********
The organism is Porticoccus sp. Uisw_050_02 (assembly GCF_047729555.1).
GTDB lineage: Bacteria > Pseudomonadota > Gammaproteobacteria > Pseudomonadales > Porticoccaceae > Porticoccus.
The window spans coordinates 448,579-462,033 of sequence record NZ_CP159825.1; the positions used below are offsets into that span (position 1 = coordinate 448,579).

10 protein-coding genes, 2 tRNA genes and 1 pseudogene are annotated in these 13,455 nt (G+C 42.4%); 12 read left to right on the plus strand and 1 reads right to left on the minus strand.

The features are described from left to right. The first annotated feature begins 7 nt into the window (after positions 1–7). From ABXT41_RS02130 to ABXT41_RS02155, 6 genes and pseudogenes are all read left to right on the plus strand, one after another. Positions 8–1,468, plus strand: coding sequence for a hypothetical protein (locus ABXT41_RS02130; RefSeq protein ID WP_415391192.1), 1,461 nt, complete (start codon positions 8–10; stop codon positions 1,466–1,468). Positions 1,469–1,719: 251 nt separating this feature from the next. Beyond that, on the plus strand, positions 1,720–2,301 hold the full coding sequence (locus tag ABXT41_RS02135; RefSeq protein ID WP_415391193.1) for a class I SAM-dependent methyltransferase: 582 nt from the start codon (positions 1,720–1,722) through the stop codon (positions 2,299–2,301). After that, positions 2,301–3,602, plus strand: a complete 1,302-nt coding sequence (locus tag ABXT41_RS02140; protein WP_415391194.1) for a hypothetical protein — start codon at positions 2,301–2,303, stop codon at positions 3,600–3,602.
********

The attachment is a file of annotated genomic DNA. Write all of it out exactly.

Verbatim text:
The organism is Porticoccus sp. Uisw_050_02 (assembly GCF_047729555.1).
GTDB lineage: Bacteria > Pseudomonadota > Gammaproteobacteria > Pseudomonadales > Porticoccaceae > Porticoccus.
The window spans coordinates 448,579-462,033 of sequence record NZ_CP159825.1; the positions used below are offsets into that span (position 1 = coordinate 448,579).

10 protein-coding genes, 2 tRNA genes and 1 pseudogene are annotated in these 13,455 nt (G+C 42.4%); 12 read left to right on the plus strand and 1 reads right to left on the minus strand.

The features are described from left to right. The first annotated feature begins 7 nt into the window (after positions 1–7). From ABXT41_RS02130 to ABXT41_RS02155, 6 genes and pseudogenes are all read left to right on the plus strand, one after another. Positions 8–1,468, plus strand: coding sequence for a hypothetical protein (locus ABXT41_RS02130; RefSeq protein ID WP_415391192.1), 1,461 nt, complete (start codon positions 8–10; stop codon positions 1,466–1,468). Positions 1,469–1,719: 251 nt separating this feature from the next. Beyond that, on the plus strand, positions 1,720–2,301 hold the full coding sequence (locus tag ABXT41_RS02135; RefSeq protein ID WP_415391193.1) for a class I SAM-dependent methyltransferase: 582 nt from the start codon (positions 1,720–1,722) through the stop codon (positions 2,299–2,301). After that, positions 2,301–3,602, plus strand: a complete 1,302-nt coding sequence (locus tag ABXT41_RS02140; protein WP_415391194.1) for a hypothetical protein — start codon at positions 2,301–2,303, stop codon at positions 3,600–3,602.